The state of Illinois faces unfunded pension liabilities that one government commission in November put at $111.2 billion.
California residents attending the University of California got some good news this month when Gov. Jerry Brown unveiled his $115 billion budget plan: they will not see tuition increases over the next two years.
Gov. Tom Wolf's administration fired a new volley Monday against a Senate Republican bill to overhaul benefits in Pennsylvania's two big public employee pension systems.
Some experts say turning to pension bonds, which Wolf is suggesting for some cities, is risky, in general, and ill-timed.
May 13, 2015 | Chicago Sun Times
Moody's Investor's Service on Tuesday dropped Chicago's bond rating two more notches — to junk status — turning up the heat on Mayor Rahm Emanuel to raise property taxes and on the Illinois General Assembly to approve a Chicago casino
Proposed changes to Pennsylvania's retirement systems would save the commonwealth $18 billion over 30 years, according to a fiscal analysis of the plan being fast-tracked in the state Senate.
Search the map to see a municipality’s pension liability, relative to population.
The state Senate GOP's plan to change to Pennsylvania's pension system is a heavy political lift that remains untested in the Legislature.
Republican leaders of Pennsylvania's Senate want current state and school employees to pay more toward their retirement to help shore up a severely underfunded system.
Barry Shutt has a simple routine when he comes to the Pennsylvania Capitol. He heads for the cafeteria entrance, opens his folding chair next to a pillar, and sets up his sign.
Philadelphia’s severely underfunded pension fund mailed out $31 million in retiree bonuses on Friday.
Pennsylvania's Senate Republicans plan to roll out a proposal to overhaul public pensions in early May, the first step toward making good on their promise to address pension debt before negotiating a commonwealth budget.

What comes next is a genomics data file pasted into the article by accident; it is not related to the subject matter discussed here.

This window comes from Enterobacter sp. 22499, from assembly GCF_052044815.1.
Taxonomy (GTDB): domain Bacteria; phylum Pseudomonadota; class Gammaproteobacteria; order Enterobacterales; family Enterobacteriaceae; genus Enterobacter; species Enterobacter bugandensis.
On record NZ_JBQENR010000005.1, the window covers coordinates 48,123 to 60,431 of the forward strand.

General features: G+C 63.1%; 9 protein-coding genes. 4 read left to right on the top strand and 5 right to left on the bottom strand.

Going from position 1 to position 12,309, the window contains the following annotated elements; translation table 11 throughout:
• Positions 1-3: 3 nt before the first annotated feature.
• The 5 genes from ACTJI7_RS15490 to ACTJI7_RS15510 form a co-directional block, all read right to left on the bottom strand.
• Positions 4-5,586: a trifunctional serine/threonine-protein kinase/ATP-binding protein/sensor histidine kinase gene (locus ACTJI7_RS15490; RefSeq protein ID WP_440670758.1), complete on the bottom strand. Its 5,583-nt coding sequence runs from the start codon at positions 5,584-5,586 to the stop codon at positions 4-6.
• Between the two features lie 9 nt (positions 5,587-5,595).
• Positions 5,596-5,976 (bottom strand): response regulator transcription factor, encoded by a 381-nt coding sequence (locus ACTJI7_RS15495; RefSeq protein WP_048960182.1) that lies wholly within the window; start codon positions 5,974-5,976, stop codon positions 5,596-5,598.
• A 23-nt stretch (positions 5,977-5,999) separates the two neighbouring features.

Public employee retirement funds are indeed worse off in urban areas, but there are a few things you should know.
April 28, 2015 | Philadelphia Inquirer
With less than a month before the May 19 primary, the six Democrats running for mayor have yet to talk about the $5.7 billion dark cloud that threatens to snuff out their campaign promises.
Hundreds of township supervisors are in Hershey this week for their annual meeting.
Think of it as the state's Act 47 recovery law for distressed communities - but for municipal pensions, specifically.
Short answer: it depends on the judge.
Pennsylvania is rare among the states for giving aid to municipal pensions, allocating nearly $250 million last year to 1,500 municipalities.
Pennsylvania Senate Republicans, seeking a way to cut public pension costs immediately, think they might scale back retirement benefits to pre-2001 levels. But, like most old ideas, this one comes with baggage.
As state lawmakers look to pension reform, local leaders weigh in.
Pennsylvania officials have dedicated lots of lip service to the problem of underfunded pensions, but not much time, money or brainpower to fixing it – at least, not specifically.
Despite putting revenue from parking and the Rivers Casino into the pension fund, Pittsburgh’s pension problems aren’t getting any better.
With a court ruling months away, things can go back to normal at the small state agency for now — sort of.